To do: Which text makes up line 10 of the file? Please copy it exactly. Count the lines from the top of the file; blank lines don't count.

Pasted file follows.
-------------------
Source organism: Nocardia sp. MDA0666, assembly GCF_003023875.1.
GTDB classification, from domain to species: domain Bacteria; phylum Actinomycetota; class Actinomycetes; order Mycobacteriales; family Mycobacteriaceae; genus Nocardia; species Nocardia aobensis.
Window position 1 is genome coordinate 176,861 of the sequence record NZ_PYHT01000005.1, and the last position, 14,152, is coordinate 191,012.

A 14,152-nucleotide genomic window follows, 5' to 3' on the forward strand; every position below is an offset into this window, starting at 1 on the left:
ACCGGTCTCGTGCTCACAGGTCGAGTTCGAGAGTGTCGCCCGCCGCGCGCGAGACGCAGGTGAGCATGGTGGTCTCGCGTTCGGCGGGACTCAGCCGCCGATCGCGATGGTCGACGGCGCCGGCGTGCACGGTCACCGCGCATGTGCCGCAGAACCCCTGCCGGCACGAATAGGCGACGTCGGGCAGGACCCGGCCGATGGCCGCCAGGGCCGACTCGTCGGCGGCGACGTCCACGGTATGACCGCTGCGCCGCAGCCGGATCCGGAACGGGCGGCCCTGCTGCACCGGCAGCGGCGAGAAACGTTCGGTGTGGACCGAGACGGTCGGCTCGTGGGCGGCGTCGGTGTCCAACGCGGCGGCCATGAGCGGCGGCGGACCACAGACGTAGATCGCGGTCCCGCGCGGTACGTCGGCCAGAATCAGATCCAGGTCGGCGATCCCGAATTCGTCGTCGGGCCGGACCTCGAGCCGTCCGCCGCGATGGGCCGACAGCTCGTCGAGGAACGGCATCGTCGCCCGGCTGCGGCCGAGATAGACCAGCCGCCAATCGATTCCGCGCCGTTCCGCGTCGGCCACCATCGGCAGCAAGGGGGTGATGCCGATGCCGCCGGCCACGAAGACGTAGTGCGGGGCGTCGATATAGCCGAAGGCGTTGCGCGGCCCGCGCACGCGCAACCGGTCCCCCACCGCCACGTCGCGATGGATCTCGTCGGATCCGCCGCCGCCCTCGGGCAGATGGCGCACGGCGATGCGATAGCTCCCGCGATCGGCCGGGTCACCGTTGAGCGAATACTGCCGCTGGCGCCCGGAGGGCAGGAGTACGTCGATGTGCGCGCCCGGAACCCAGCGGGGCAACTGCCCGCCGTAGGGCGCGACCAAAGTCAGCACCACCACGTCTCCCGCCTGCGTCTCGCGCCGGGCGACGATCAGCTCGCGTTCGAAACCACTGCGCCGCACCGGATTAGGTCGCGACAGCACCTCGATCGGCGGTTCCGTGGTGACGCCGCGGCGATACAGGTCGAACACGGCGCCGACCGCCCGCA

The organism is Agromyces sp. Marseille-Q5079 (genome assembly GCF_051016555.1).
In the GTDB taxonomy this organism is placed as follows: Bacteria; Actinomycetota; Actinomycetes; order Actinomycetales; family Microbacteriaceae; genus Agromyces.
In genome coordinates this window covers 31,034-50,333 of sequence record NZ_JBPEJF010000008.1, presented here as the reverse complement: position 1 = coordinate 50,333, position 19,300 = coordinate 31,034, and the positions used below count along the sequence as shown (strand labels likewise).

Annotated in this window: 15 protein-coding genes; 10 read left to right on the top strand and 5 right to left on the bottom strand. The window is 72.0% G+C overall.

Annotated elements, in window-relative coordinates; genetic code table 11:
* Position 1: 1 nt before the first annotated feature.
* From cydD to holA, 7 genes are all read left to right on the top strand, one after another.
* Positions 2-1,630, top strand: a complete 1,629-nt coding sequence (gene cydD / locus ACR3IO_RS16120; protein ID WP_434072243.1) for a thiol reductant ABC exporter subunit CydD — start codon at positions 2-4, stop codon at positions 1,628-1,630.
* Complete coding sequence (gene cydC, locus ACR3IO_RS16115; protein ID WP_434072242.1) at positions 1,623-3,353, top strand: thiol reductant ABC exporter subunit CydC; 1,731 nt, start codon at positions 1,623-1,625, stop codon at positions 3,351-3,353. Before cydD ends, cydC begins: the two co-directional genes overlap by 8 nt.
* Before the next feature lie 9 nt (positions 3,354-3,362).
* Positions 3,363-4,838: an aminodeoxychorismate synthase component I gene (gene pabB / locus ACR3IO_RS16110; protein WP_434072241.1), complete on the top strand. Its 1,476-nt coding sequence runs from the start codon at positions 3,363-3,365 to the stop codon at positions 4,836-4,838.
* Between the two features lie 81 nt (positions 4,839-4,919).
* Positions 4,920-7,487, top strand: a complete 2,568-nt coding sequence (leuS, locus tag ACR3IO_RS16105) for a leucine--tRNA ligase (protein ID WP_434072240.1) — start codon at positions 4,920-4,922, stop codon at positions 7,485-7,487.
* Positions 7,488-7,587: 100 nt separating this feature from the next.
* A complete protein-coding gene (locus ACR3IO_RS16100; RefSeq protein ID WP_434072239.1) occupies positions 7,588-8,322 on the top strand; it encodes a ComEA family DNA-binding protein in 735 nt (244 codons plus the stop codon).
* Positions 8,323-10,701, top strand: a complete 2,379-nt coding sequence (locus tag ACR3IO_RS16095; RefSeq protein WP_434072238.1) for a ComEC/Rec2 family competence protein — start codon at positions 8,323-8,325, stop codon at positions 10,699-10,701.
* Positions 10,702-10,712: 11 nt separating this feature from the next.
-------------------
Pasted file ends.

Annotated elements, in window-relative coordinates; genetic code table 11: